Friday, 8 March 2013

The Golden Ass and the Catamite

Patera depicting Cybele and Attis, 4th century CE, source:
As the traditional time to mourn and then celebrate the death and resurrection of Cybele's beloved Attis (a festival since subsumed by Easter) draws near there is perhaps no better time to look at the role of the galli in ancient Rome. The galli were priests of the great Goddess Cybele, also called the Magna Mater. In imitation of her lover, Attis, who was said to have castrated himself after being driven into a frenzy by a jealous Cybele, the galli castrated themselves during the festival of Attis. Thereafter these “mad eunuch priests” (to quote Lucretius) dressed in women’s clothing, which were typically brightly coloured, wore earrings and heavy make up, and became well known for their wild rites in which they ritualistically flogged and mutilated themselves whilst in an ecstatic frenzy brought on by boisterous music and dancing. They were also well known fortune tellers and were perhaps the only priests permitted to beg during the Roman era.

Friday, 1 March 2013

Greco-Roman Pagan Lego

There are no shortage of Lego set ups engaging with Greco-Roman themes, however they tend to be scattered across cyberspace. Here follows my attempt to bring the best of them together in a Pagan setting. I humbly acknowledge that I became aware of many of these set ups through, which is a blog dedicated to Lego set ups with a religious motif.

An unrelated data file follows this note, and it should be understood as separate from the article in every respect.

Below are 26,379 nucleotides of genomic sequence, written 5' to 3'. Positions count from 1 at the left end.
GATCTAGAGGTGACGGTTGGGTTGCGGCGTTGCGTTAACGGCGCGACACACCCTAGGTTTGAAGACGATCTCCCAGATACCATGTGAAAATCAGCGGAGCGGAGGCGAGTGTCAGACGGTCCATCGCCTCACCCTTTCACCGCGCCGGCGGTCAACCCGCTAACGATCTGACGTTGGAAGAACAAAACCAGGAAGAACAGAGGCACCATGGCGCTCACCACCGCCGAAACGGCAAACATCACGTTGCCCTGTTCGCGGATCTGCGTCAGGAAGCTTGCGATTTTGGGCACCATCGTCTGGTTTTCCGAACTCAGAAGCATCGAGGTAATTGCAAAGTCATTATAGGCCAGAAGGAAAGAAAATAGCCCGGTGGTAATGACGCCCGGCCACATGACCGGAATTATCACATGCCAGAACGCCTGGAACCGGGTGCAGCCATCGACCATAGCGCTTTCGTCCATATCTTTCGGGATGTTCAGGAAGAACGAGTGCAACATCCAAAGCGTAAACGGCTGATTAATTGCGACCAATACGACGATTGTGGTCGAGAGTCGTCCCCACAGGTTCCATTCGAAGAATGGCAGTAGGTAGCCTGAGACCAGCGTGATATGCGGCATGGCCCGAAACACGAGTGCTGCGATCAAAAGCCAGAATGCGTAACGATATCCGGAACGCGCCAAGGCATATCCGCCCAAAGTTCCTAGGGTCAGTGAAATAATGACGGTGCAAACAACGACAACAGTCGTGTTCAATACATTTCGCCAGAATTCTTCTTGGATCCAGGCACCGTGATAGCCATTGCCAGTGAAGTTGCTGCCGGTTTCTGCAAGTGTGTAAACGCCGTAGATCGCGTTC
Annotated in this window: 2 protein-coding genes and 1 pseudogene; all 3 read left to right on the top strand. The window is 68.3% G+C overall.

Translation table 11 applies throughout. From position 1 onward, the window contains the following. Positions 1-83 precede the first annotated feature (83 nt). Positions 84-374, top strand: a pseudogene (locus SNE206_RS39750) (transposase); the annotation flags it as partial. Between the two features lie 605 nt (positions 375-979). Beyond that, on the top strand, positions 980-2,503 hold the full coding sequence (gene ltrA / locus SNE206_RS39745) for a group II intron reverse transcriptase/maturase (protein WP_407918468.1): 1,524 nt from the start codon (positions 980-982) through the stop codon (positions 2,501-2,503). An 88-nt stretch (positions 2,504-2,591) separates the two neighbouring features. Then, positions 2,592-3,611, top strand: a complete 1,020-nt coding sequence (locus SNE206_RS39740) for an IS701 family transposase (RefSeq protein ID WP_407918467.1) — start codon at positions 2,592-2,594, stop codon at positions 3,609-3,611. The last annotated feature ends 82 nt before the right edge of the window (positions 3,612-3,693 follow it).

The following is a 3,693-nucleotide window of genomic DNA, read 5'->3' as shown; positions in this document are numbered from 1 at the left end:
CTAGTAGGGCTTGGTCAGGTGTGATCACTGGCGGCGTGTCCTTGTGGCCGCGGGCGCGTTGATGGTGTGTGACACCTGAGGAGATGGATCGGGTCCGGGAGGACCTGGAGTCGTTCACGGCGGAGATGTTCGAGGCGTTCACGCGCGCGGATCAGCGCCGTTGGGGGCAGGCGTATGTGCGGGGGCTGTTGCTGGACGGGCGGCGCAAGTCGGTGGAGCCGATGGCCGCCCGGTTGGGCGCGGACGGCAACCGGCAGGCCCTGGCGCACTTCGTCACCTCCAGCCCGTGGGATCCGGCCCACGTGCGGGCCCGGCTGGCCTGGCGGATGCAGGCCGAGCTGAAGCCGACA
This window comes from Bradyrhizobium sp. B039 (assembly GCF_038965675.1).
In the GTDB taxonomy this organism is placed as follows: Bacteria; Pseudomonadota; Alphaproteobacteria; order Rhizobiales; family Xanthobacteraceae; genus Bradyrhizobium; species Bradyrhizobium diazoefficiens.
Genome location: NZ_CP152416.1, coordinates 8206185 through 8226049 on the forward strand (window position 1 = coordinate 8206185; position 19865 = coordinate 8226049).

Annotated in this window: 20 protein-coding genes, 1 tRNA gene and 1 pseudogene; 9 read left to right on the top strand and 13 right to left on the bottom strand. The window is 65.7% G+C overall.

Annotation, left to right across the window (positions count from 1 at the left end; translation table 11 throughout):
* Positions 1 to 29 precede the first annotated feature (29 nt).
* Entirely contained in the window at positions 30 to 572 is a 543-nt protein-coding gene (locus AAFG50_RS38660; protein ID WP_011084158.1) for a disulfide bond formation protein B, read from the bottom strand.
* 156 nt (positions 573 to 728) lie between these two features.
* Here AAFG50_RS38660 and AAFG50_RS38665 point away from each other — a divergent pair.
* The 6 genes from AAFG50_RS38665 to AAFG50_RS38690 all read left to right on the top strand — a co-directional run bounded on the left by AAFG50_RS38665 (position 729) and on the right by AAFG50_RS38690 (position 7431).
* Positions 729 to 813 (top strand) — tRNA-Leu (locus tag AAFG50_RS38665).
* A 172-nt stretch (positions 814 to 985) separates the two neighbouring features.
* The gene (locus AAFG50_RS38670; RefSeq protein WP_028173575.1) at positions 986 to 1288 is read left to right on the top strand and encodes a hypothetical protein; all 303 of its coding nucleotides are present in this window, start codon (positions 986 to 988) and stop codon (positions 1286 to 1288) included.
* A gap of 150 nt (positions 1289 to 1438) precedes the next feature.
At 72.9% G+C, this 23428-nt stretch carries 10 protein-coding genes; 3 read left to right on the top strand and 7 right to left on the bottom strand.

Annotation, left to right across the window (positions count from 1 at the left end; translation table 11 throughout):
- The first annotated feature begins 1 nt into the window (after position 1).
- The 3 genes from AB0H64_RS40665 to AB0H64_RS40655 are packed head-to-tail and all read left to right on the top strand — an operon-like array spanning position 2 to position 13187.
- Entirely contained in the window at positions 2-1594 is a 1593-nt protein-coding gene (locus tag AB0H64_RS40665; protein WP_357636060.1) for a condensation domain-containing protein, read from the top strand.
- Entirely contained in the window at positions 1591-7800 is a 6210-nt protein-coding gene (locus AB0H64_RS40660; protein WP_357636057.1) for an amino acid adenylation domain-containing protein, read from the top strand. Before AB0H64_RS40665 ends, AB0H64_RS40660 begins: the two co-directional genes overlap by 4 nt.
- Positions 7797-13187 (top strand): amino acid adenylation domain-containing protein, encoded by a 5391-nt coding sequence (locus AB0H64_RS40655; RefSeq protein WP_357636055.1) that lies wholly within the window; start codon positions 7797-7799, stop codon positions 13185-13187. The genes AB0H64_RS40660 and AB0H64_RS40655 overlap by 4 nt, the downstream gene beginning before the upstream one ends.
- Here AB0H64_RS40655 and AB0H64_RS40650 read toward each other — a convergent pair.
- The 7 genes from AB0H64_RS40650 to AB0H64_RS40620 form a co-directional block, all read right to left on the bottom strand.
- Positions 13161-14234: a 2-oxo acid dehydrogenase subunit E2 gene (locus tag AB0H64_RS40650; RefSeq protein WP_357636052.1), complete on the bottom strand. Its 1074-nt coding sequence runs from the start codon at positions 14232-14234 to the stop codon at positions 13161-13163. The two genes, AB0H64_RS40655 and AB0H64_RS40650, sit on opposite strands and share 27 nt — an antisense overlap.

"Legionaries Ready!" by ACPin. The God of the temple is not indicated (presumably a military God would be appropriate, such as Mars or Bellona) but it is still a great set up. The Sphinxes at the front of the temple are a nice touch.
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In another Lego tribute to the God of war (in this case it is definitely Mars), this is "Roman Temple" by Casper.
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Even great soldiers may be felled by Cupid's arrows. This beautiful set up is called "Amor's Arrow" by Jojo.
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"Templum Vestae" by Gema. Vesta is the Roman Goddess of protecting hearth fire and ritual fire. Within her famous temple/shrine at Rome a continuous fire burnt. Extinguishment of the fire was associated with ill fortune. Indeed, within 20 years of Vesta's protecting flame being permanently put out, during Emperor Theodosius' persecution of Paganism in the 390s, the Visigoths sacked Rome and the fall of the western Roman empire was essentially complete.
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"Palladium in ignis" by lokosuperfluoLEGOman. I love this one - it depicts Pontifex Maximus (high priest of Rome), Lucius Caecilius Metellus, rescuing the sacred Palladium (a wooden statue of Minerva/Pallas Athena said to have been brought to Rome by mythological founding father of Rome, Aeneas) from a fire in the temple of Vesta in 241 BCE. 
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